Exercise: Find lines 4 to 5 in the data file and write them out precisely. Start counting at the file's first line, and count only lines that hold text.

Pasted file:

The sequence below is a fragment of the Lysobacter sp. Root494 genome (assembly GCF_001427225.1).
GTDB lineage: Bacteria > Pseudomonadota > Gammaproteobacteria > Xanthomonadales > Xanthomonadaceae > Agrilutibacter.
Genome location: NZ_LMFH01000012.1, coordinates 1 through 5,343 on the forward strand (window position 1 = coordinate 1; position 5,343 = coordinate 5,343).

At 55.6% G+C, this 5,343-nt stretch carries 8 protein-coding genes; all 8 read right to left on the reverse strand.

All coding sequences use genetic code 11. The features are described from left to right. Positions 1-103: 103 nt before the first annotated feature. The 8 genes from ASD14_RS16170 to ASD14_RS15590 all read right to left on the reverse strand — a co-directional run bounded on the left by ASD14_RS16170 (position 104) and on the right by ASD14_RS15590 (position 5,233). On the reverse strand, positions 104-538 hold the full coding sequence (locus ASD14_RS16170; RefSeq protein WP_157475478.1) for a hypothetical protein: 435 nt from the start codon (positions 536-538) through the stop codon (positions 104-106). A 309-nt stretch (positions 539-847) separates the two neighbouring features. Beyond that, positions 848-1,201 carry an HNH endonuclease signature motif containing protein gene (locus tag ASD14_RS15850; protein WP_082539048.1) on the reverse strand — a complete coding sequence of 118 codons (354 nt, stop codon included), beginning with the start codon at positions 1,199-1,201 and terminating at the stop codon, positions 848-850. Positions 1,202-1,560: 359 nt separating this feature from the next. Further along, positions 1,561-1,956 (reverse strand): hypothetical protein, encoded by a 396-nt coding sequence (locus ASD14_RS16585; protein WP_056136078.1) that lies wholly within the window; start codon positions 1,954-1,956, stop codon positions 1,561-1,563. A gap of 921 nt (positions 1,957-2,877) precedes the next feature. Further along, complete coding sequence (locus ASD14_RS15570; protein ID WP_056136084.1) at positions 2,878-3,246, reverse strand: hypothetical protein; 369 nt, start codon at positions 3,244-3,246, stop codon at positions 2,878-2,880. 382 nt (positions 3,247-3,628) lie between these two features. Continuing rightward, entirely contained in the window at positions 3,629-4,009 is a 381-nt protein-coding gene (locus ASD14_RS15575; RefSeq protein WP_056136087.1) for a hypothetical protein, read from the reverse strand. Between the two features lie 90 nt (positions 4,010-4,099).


At 55.6% G+C, this 5,343-nt stretch carries 8 protein-coding genes; all 8 read right to left on the reverse strand.

All coding sequences use genetic code 11. The features are described from left to right. Positions 1-103: 103 nt before the first annotated feature. The 8 genes from ASD14_RS16170 to ASD14_RS15590 all read right to left on the reverse strand — a co-directional run bounded on the left by ASD14_RS16170 (position 104) and on the right by ASD14_RS15590 (position 5,233). On the reverse strand, positions 104-538 hold the full coding sequence (locus ASD14_RS16170; RefSeq protein WP_157475478.1) for a hypothetical protein: 435 nt from the start codon (positions 536-538) through the stop codon (positions 104-106). A 309-nt stretch (positions 539-847) separates the two neighbouring features. Beyond that, positions 848-1,201 carry an HNH endonuclease signature motif containing protein gene (locus tag ASD14_RS15850; protein WP_082539048.1) on the reverse strand — a complete coding sequence of 118 codons (354 nt, stop codon included), beginning with the start codon at positions 1,199-1,201 and terminating at the stop codon, positions 848-850. Positions 1,202-1,560: 359 nt separating this feature from the next. Further along, positions 1,561-1,956 (reverse strand): hypothetical protein, encoded by a 396-nt coding sequence (locus ASD14_RS16585; protein WP_056136078.1) that lies wholly within the window; start codon positions 1,954-1,956, stop codon positions 1,561-1,563. A gap of 921 nt (positions 1,957-2,877) precedes the next feature. Further along, complete coding sequence (locus ASD14_RS15570; protein ID WP_056136084.1) at positions 2,878-3,246, reverse strand: hypothetical protein; 369 nt, start codon at positions 3,244-3,246, stop codon at positions 2,878-2,880. 382 nt (positions 3,247-3,628) lie between these two features. Continuing rightward, entirely contained in the window at positions 3,629-4,009 is a 381-nt protein-coding gene (locus ASD14_RS15575; RefSeq protein WP_056136087.1) for a hypothetical protein, read from the reverse strand. Between the two features lie 90 nt (positions 4,010-4,099).